A whole lot of wackiness going on

A whole lot of wackiness going on

Just when it seems like things can’t any wackier in the wacky world of diabetes along comes several items that remind every one of just how wacky this world is.  Let’s start with two recent earnings calls, Johnson and Johnson (NYSE:JNJ) and Abbott (NYSE:JNJ) both of whom who reported earlier this week. As expected the results for their respective blood glucose monitoring units were less than stellular. For the second quarter JNJ reported a 14.3% decline in US sales, while Abbott reported a whopping 27.3% decline. Frankly this isn’t all that surprising as both companies are still dealing with the fallout from competitive bidding.

The real surprise was in how each company sees the future, let’s start with JNJ.  Now Diabetic Investor is pretty sure that JNJ still sells meters and insulin pumps although one might not know this looking at the presentation the company gave with their earnings call. Out of 56 slides in the deck here is what the company had to say about diabetes devices; “Lower price in US related to competitive bidding partially offset by volume growth; OUS growth in emerging markets & Animas® Vibe™ rollout.”  It’s not surprising with this lack of attention that during the Q&A JNJ CEO Alex Gorsky made the following comment;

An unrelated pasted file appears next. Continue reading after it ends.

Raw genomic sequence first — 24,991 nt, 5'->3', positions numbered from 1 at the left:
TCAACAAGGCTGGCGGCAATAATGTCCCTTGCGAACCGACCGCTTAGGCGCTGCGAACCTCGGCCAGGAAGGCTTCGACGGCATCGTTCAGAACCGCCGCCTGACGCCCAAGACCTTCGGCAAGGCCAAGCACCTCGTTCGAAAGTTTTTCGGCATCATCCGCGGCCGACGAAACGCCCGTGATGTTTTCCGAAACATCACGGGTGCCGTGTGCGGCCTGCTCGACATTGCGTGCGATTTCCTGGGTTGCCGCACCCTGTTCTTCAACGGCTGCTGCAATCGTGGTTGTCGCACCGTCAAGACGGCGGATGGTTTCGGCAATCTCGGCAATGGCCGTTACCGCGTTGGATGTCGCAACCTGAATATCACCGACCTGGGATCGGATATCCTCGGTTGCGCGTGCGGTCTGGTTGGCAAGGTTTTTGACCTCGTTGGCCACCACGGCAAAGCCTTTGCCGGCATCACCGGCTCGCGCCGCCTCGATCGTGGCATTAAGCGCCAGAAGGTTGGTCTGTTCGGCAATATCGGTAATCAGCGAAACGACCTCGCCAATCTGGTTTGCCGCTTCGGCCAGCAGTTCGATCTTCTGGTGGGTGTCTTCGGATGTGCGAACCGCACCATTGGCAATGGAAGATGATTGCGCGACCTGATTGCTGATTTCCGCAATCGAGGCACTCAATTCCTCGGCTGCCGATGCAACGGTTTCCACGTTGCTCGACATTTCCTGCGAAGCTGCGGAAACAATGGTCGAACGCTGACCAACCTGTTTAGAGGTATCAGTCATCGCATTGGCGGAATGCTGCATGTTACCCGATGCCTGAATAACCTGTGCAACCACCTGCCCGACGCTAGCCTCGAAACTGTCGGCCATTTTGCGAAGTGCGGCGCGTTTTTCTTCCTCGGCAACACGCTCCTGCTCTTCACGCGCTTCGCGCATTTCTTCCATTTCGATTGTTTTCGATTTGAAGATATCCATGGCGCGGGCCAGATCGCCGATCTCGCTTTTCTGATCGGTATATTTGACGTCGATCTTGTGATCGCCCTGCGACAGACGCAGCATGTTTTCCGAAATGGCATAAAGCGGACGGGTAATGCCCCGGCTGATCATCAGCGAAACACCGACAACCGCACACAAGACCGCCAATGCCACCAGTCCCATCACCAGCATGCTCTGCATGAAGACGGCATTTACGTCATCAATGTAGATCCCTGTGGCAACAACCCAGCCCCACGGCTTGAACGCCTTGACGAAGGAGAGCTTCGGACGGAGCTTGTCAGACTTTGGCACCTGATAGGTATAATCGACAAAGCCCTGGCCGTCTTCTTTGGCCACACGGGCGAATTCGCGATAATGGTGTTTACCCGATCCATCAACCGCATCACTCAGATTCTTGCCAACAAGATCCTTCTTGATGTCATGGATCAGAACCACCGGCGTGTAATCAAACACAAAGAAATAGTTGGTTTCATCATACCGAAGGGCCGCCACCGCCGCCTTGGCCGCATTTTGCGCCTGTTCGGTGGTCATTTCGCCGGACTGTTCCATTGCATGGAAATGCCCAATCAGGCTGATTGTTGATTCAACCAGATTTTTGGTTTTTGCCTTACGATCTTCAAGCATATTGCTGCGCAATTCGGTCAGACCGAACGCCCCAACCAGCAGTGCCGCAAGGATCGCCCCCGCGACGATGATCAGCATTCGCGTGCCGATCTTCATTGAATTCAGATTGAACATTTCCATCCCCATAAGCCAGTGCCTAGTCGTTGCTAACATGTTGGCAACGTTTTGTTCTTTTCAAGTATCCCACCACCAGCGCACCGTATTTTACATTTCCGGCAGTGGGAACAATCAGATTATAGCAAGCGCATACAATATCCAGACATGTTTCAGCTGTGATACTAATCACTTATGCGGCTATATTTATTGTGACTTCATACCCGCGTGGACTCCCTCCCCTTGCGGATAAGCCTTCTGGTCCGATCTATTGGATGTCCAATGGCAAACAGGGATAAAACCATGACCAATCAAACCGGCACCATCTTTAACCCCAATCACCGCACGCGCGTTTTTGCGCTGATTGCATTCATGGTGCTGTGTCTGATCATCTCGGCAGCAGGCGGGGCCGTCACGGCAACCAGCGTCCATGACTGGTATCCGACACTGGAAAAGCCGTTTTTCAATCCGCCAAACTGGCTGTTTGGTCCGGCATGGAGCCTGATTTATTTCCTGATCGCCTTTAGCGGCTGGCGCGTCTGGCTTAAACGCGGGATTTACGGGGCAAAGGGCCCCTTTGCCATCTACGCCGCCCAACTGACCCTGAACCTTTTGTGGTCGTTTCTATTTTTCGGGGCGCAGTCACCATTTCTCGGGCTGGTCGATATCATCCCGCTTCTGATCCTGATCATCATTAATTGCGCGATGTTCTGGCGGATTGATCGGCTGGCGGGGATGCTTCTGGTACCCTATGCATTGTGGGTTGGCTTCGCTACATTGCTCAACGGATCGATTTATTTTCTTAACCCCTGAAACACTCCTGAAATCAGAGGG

“One is, we remain committed to the diabetes space and I think as you know, the significant I think it was 72% price reduction took place in the United States occurred in the first half of the year, so we do expect to be lapping that. If we look at the underlying dynamics of the market, I’d like to commend our team because we continue to see very good performance in SMDG both in the U.S. as well as outside. Also with our insulin pump business, Animas, we’ve seen proving performance. We do have Viario under review by the FDA, I don’t believe we’re projecting an approval time at this point, but we certainly think that that’s going to offer a nice addition for patients as well as for physicians. And the other important dynamic, Rick is that our diabetes business has also been involved in launch of INVOKANA. And when you consider the strong relationships that we’ve had for a number of years with the endocrinologists, part of our early success with INVOKANA has been because of the way we’ve been able to bring a broader more comprehensive offering to those specialists and frankly that’s better for patients that’s better for the physicians and better for our business.”

Now the fact that the CEO of JNJ has to state that the company remains committed to the diabetes space is significant. Many, including Diabetic Investor, have speculated that given current market dynamics JNJ was seriously considering getting out of the diabetes device market.  Speculation which took on greater credence after the company’s latest restructuring.  The simple fact is when it comes to JNJ and diabetes the story is no longer devices but Invokana, which continues to perform very well.